An end of sectarianism in Iraq? The establishment of a stable multiparty parliamentary democracy in Iraq? I still rather suspect that the political character of Islam and ancient hatreds between Sunnis and Shi’ites will reassert themselves, but history has taken surprising turns in the past. Certainly the jihad efforts about which the West should be most concerned are not in Iraq today, but in Europe and the United States: no official has yet noticed the stealth jihad. “Sunni bloc rejoins Iraqi cabinet,” from the BBC, July 19 (thanks to the Constantinopolitan Irredentist):
The main Sunni Muslim bloc in Iraq has rejoined the Shia-led government, in what correspondents called an important step for national reconciliation.
The return of six ministers from the Accordance Front to the cabinet was approved by lawmakers.
The Sunni bloc withdrew almost a year ago following a row over power-sharing.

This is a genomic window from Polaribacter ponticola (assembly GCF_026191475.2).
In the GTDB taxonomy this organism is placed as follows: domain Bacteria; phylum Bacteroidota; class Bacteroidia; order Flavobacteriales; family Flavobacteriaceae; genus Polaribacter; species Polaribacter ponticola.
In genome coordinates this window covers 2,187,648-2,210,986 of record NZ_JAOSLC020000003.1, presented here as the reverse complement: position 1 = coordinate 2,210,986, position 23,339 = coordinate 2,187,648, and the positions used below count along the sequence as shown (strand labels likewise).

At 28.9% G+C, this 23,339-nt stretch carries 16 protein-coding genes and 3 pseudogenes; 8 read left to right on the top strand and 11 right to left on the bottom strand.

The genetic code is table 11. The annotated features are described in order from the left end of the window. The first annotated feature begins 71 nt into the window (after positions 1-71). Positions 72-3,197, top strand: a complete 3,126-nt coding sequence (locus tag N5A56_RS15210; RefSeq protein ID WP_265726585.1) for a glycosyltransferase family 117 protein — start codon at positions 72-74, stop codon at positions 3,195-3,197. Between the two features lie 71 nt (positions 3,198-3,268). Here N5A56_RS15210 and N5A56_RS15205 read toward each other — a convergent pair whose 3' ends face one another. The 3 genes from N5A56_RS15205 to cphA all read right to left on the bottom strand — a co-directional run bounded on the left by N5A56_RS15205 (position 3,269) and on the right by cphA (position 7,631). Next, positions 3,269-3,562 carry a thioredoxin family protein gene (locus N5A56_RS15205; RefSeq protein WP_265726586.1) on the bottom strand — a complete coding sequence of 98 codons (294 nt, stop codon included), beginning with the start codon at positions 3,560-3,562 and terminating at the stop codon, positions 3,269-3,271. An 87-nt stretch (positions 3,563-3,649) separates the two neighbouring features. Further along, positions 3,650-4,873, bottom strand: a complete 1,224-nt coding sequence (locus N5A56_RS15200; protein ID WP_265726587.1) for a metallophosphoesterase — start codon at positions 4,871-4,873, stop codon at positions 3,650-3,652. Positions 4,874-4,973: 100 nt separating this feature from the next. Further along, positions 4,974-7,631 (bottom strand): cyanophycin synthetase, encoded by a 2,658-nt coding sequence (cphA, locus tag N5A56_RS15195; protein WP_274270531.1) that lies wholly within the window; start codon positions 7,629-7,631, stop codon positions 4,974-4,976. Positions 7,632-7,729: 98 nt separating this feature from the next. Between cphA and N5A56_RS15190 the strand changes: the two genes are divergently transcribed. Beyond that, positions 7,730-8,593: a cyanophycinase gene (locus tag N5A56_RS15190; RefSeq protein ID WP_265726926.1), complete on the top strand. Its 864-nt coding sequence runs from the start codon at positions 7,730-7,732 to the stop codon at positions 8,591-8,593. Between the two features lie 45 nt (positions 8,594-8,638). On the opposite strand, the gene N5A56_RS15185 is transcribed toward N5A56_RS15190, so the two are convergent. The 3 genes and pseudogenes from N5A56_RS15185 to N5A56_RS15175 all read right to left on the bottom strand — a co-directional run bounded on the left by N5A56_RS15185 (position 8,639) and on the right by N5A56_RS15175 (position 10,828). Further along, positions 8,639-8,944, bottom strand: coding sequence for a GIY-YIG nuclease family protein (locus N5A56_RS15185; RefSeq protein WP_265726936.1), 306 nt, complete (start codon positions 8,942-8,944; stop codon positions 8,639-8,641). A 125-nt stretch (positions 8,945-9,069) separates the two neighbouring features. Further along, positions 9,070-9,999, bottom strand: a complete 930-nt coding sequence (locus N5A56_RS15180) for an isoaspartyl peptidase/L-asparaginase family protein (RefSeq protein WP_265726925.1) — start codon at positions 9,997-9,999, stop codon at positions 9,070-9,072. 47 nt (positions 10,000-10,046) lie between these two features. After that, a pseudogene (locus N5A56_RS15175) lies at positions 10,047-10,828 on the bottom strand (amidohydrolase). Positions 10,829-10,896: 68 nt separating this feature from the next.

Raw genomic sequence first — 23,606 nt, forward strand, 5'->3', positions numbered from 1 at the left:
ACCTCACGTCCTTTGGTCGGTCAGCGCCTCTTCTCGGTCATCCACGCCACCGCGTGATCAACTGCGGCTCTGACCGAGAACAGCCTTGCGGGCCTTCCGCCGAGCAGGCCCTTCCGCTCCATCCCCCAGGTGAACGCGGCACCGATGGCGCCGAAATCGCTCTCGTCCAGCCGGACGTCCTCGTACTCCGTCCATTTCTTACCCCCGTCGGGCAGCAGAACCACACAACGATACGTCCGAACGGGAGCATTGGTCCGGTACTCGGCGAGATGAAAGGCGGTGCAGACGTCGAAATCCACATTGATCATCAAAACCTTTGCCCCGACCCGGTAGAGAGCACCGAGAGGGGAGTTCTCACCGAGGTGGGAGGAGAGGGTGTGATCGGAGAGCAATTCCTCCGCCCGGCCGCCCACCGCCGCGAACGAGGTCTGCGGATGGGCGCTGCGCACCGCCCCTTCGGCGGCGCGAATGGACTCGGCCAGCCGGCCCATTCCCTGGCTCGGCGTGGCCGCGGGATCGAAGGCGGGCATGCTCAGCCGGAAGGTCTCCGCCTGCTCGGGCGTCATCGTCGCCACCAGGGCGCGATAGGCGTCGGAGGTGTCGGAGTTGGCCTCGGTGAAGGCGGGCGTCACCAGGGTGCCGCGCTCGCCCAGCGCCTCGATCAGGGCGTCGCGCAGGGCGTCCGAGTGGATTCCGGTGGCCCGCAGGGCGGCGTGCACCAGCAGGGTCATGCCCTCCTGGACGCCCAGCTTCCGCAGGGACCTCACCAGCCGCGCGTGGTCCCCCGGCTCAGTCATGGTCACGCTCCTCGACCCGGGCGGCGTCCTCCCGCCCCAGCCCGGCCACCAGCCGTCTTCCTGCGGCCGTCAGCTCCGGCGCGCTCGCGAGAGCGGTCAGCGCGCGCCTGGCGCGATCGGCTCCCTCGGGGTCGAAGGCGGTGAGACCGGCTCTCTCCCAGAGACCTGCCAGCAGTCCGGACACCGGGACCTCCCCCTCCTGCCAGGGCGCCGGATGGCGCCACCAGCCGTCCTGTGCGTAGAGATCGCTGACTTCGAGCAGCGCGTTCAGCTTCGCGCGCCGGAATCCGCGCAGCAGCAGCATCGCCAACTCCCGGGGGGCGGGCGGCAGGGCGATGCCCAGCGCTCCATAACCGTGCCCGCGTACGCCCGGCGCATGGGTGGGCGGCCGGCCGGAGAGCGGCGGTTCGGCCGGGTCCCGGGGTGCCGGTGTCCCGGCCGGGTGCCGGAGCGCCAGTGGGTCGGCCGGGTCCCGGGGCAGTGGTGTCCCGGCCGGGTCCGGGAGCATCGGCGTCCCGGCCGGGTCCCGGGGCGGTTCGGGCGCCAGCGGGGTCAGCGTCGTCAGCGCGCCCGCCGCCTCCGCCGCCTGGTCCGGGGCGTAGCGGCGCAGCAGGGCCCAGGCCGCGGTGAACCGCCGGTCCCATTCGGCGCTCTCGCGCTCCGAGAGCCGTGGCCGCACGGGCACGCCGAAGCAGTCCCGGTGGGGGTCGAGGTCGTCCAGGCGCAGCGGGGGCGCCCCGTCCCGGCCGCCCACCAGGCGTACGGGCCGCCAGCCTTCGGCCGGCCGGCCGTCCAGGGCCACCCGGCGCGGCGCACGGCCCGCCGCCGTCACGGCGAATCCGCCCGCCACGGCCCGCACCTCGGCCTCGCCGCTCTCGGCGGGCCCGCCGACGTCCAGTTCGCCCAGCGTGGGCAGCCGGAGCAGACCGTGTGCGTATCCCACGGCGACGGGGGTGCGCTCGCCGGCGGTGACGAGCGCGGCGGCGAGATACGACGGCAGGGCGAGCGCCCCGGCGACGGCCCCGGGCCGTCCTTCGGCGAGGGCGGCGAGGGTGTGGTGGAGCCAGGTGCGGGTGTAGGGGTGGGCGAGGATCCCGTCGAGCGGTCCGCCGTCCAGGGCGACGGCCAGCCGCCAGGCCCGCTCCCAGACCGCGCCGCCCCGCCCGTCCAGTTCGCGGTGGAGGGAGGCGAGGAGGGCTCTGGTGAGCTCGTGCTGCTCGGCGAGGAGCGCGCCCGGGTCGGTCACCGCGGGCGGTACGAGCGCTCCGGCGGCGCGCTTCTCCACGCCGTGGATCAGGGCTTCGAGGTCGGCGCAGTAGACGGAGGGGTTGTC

A spokesman for the Accord Front said its return was “a real step forward for political reform” in the predominantly Shia country.
The spokesman, Salim al-Joubouri, added that the bloc’s approved candidates would attend the next cabinet meeting.
Most of them are new faces nominated by the party.
Their return is especially significant ahead of provincial elections that are expected later this year, the BBC’s Jim Muir in Baghdad says.
Crackdown on militants
The move is also a sign of changed and considerably improved times, our correspondent says.
The Accord Front’s main reason for leaving the cabinet last August was that the government and security apparatus were dominated by Shia factions with an allegedly sectarian agenda.
The main thrust of security operations at that time was against Sunni-based insurgents, and many thousands of Sunnis were detained, our correspondent says.
But in February, many prisoners were freed under a new amnesty law.
This spring, Iraqi security forces, along with American troops, also launched a concerted crackdown on the Shia militias, especially Moqtada Sadr’s Mehdi Army.
A number of Sunni Arab states have also been persuaded to revive their diplomatic presence and activities in Baghdad – another demand of the Iraqi Sunnis, our correspondent says.
On Saturday, Iraqi parliament also voted another four ministers to replace those from Moqtada Sadr’s political bloc.